IT is unfortunate that the Health Service Executive is the focus of a damning report again this morning but the failures uncovered are so great that it cannot be ignored.
The organisation has been continually criticised – justifiably so in too many instances – and this cannot be good for the organisation’s 110,000 employees or how it is perceived.
The vast majority of health workers are committed to providing the best possible care for patients and must be as frustrated as everyone else at the publication of another indictment identifying unacceptable failures.
The HSE catastrophe list is frightening – psychiatric patients in inhuman conditions; life-threatening delays; failures to detect pregnancies; misreading of X-rays; and patients on trollies for days in accident and emergency units. The impact of the reduction in support services for carers and families with children who have intellectual difficulties cannot be underestimated either.
These are just tip-of-the-iceberg issues. There are many, many more, especially in the structure of the organisation. For instance, the ratio of health workers to administrators seems terribly out of kilter.
Today’s report looks at how successful, or, as this research sadly concludes, unsuccessful, crisis intervention in the lives of troubled children has been. In almost half of the cases reviewed by the disbanded Children Acts Advisory Board (CAAB) little or nothing was achieved. In more than one case in five the child’s circumstances deteriorated. Some of these children are the most disadvantaged in society and even at a very early age seem destined to lead troubled and unfulfilled lives.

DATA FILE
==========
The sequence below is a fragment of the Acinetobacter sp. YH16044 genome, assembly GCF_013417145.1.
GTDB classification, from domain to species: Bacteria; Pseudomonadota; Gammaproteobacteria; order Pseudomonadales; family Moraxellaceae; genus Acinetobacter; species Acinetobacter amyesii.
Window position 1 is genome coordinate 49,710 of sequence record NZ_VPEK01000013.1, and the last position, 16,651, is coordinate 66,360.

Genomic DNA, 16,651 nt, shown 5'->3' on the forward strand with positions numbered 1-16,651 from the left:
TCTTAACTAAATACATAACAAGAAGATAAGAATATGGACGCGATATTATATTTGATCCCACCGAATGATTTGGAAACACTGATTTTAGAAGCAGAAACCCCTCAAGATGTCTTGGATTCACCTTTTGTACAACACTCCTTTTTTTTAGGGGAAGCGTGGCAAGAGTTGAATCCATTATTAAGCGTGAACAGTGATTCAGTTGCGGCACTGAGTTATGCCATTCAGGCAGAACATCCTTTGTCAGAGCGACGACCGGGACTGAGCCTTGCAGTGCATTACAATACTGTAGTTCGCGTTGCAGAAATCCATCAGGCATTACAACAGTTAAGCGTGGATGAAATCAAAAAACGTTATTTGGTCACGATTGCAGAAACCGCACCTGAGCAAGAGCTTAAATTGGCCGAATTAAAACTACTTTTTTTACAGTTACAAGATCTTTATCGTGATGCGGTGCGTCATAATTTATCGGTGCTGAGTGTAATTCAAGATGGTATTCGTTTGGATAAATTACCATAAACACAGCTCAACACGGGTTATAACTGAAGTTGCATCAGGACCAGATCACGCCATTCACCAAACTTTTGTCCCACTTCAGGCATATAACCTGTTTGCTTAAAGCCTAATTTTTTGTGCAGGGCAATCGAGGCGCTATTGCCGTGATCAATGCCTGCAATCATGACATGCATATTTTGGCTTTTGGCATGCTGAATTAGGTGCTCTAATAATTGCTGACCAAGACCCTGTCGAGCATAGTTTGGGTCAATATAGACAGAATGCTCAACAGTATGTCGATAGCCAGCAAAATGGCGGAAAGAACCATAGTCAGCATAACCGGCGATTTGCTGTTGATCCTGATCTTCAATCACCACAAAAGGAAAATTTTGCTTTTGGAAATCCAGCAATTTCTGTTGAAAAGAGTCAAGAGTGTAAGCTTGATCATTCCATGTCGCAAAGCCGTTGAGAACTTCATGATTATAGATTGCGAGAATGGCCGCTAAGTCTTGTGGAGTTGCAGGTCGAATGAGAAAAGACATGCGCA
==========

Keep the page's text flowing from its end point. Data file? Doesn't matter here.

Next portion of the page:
The deaths of so many children in HSE care has highlighted these issues but even those tragedies did not hint at such a high failure rate. There are many reasons for these failings. Inappropriate structures, staffing levels, the absence of out-of-hours services and the reluctance of some children to engage with a process that might change their lives.
As the rebel Fianna Fáil backbencher Mattie McGrath pointed out at the weekend the HSE has become an unaccountable monster that is not delivering the services expected of it. He suggested that it is time to go back to the drawing board to try to build a health service we can all be proud of.
However it is done these issues must be resolved but whether an increasingly fractious coalition, facing so many other great challenges, has either the will, the energy or the moral authority needed for this huge task is another question those who seem intent on sustaining it must ask themselves.
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